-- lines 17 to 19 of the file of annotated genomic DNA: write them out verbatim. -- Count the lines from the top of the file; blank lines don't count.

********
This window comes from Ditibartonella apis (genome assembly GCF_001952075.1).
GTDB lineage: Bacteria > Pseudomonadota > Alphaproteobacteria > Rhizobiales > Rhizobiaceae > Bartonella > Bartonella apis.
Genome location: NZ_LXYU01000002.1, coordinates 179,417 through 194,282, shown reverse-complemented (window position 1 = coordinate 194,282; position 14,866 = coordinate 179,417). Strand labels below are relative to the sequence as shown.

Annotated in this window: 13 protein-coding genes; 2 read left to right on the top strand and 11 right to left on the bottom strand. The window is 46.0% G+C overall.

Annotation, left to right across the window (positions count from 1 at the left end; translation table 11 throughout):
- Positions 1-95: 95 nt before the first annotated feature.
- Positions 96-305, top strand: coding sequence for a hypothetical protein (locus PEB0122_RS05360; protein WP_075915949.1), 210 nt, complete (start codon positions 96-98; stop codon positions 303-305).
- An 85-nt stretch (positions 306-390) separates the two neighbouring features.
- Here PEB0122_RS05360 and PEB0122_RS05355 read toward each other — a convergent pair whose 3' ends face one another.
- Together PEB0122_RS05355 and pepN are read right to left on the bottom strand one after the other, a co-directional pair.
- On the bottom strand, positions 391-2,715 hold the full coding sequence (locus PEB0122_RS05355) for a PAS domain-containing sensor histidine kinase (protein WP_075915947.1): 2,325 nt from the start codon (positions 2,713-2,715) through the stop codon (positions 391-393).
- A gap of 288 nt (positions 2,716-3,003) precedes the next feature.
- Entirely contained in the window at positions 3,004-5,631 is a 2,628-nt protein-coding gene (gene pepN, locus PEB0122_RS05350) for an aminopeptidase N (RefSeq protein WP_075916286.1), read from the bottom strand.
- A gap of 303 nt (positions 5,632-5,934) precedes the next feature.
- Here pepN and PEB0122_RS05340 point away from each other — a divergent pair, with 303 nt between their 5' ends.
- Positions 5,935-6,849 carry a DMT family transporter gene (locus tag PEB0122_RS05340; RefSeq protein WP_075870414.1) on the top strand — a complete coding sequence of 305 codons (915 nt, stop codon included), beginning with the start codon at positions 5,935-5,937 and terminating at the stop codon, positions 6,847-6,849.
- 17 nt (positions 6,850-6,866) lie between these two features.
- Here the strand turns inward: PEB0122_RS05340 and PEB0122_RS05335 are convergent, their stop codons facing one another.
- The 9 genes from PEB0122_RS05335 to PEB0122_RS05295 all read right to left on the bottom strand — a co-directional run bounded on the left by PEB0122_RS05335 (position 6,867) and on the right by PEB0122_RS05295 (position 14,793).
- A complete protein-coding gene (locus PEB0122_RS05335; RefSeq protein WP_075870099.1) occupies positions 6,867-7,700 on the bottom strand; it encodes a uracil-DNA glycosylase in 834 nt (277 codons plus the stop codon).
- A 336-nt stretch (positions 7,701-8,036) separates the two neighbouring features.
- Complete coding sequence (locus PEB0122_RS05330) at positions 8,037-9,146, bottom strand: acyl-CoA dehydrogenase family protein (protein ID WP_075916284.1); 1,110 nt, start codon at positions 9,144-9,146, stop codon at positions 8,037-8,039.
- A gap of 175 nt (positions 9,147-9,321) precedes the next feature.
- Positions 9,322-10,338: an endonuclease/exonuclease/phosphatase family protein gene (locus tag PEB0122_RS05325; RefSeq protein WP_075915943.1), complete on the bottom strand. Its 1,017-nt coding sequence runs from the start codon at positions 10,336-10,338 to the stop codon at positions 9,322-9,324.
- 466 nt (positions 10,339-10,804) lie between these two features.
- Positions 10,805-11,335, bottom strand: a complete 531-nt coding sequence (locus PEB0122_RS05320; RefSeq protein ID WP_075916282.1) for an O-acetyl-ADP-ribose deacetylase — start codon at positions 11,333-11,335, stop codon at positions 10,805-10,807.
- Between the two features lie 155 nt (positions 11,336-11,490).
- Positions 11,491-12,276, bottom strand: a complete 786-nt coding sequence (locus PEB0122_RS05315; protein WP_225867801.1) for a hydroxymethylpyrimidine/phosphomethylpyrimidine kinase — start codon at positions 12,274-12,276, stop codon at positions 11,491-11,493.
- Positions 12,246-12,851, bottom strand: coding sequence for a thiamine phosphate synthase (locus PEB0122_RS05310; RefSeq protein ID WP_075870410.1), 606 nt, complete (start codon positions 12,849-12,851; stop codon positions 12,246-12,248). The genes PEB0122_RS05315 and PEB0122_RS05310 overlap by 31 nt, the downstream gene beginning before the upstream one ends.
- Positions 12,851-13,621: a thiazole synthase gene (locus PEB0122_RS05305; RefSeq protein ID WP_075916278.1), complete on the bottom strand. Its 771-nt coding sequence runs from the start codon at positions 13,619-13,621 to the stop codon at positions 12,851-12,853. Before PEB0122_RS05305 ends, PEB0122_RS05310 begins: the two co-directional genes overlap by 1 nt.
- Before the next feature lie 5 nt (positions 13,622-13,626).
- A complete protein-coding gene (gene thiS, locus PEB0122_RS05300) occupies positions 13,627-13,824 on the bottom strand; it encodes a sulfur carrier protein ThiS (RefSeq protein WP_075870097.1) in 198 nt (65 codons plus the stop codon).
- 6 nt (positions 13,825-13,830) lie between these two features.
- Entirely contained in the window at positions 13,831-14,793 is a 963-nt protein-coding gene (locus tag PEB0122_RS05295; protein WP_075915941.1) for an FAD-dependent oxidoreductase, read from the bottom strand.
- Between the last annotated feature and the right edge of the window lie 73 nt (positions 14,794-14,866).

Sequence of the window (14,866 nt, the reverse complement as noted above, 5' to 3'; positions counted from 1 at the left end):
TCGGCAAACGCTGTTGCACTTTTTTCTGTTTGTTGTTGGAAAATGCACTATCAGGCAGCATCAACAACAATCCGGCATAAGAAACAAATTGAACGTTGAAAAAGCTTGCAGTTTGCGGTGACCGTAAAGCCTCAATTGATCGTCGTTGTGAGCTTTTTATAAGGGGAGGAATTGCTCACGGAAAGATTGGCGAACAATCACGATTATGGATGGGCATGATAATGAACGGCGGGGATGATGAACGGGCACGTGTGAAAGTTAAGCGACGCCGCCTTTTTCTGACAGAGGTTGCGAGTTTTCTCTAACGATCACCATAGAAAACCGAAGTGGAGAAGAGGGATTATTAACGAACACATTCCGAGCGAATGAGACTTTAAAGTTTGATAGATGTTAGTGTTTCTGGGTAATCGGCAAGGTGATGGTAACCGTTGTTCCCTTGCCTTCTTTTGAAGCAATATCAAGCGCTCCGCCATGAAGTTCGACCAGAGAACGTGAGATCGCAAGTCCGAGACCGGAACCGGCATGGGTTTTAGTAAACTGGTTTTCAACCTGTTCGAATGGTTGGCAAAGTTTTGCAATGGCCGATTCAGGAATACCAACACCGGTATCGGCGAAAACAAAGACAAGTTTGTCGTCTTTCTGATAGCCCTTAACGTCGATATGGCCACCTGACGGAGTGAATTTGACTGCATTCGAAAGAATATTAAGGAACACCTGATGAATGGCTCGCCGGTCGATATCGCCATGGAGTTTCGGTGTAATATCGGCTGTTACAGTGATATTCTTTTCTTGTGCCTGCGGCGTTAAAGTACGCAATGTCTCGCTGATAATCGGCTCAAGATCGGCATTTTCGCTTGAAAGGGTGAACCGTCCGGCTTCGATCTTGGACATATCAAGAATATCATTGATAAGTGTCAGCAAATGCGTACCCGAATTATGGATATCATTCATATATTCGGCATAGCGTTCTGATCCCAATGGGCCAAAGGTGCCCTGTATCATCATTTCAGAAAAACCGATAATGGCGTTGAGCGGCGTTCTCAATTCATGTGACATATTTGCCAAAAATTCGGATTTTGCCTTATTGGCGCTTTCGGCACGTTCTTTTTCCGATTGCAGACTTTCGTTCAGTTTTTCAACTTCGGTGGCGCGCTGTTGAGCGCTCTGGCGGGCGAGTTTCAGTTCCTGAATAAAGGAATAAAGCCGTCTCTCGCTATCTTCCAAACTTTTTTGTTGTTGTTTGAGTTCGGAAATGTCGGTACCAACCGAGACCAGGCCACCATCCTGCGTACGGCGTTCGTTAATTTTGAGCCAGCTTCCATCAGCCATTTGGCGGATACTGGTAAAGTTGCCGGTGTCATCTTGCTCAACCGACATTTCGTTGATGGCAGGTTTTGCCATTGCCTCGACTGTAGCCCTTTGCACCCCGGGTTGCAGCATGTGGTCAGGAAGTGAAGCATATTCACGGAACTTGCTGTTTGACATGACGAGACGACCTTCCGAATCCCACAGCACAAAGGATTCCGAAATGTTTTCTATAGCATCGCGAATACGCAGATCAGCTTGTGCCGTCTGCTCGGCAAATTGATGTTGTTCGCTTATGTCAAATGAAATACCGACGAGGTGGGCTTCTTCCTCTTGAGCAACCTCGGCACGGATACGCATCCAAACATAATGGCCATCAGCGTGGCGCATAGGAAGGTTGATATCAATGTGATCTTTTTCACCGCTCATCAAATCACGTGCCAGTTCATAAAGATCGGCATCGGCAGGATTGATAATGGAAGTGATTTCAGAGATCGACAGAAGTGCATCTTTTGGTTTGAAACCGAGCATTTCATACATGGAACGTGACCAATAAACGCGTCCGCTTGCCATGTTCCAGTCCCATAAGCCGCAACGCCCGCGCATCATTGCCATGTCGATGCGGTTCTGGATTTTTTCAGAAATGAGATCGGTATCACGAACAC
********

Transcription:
- 17 nt (positions 6,850-6,866) lie between these two features.
- Here the strand turns inward: PEB0122_RS05340 and PEB0122_RS05335 are convergent, their stop codons facing one another.
- The 9 genes from PEB0122_RS05335 to PEB0122_RS05295 all read right to left on the bottom strand — a co-directional run bounded on the left by PEB0122_RS05335 (position 6,867) and on the right by PEB0122_RS05295 (position 14,793).